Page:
The Tracheal mite, infests the tracheal system of adult bees, queens, workers and drones, equally. Since it was first reported in Apis mellifera colonies in Europe in 1921, opinions regarding the extent of the damage it can cause to honey bee colonies have varied.
It is a small mite (0.1 m) that lives and breeds within the tracheal area of adult bees. The mite penetrates through the spiracles into the first trachea pair of the thorax of 10-day old honey bees, where it lays eggs at intervals of a few days. Male offspring emerge after around 12 days and females after 13 to 16 days.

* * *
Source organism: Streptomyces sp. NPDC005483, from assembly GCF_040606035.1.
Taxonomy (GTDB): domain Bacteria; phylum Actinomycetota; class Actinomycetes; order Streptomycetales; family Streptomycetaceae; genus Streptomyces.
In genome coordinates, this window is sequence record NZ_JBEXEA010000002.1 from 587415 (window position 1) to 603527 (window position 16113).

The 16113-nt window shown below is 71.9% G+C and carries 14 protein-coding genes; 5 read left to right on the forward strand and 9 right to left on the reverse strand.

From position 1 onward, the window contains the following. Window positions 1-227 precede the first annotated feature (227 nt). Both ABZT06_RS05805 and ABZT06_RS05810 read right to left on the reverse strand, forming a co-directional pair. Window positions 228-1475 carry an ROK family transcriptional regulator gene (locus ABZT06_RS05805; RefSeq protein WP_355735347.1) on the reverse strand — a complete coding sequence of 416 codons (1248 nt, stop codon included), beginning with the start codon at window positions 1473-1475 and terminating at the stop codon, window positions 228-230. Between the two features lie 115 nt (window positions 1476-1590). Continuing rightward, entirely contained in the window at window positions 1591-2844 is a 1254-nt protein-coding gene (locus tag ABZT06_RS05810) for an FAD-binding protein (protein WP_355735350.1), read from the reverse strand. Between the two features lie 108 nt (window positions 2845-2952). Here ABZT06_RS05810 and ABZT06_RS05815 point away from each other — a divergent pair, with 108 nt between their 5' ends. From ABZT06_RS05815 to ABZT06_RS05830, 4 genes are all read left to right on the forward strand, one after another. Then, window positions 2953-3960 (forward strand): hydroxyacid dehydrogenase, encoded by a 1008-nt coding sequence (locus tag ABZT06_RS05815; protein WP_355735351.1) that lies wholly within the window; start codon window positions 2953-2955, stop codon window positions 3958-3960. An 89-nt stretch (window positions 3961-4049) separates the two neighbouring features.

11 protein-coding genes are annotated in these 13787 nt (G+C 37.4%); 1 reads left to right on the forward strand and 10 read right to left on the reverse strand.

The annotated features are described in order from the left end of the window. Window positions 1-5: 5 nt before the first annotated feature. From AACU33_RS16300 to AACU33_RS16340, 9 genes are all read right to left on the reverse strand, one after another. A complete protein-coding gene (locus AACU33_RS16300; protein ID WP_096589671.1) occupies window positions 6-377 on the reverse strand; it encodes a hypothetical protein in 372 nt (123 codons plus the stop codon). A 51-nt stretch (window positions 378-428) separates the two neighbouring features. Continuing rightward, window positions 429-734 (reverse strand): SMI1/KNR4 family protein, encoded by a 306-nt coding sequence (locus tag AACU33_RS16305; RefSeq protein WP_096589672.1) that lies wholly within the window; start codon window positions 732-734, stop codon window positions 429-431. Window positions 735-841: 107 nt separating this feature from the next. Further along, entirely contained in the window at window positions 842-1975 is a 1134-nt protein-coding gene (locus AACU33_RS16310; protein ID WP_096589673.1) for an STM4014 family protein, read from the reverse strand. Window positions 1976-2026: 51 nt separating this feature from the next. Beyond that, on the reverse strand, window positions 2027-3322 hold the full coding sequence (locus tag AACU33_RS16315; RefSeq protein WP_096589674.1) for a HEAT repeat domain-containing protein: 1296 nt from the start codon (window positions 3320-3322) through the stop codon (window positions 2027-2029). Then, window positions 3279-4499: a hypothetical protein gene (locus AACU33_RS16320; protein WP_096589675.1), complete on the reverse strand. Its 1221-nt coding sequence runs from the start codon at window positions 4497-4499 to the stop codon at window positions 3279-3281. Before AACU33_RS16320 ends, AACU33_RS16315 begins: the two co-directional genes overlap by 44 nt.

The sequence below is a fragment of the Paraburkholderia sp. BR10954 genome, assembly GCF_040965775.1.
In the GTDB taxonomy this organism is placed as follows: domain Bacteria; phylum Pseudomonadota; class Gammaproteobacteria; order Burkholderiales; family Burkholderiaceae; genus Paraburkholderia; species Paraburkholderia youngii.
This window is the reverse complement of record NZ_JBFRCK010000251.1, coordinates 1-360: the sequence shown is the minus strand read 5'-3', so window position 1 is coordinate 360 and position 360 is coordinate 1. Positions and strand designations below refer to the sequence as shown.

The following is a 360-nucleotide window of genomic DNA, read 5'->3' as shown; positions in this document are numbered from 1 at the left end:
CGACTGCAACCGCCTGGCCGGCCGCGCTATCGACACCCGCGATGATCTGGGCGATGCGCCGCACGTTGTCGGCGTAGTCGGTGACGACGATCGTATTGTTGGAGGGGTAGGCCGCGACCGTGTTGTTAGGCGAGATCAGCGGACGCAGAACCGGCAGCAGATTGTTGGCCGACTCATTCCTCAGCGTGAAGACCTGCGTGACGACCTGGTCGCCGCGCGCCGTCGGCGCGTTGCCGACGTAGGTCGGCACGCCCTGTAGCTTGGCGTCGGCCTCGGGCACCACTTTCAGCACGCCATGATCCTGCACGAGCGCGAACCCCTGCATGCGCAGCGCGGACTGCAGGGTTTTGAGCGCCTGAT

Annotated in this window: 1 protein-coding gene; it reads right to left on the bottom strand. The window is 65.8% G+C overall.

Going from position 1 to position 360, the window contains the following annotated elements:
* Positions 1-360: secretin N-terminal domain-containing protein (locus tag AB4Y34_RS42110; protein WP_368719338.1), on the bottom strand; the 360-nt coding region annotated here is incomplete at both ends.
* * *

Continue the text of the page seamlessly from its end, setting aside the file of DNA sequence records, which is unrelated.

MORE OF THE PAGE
How do I spot it?
There is no definitive visible of detecting the mite infestation. It is known that even badly infested bees can forage normally. However, the abilities of infested individuals and colonies to survive winter are compromised and life spans shortened. Physiological examination under microscope of the tracheal area is the most reliable method to detect the infestation.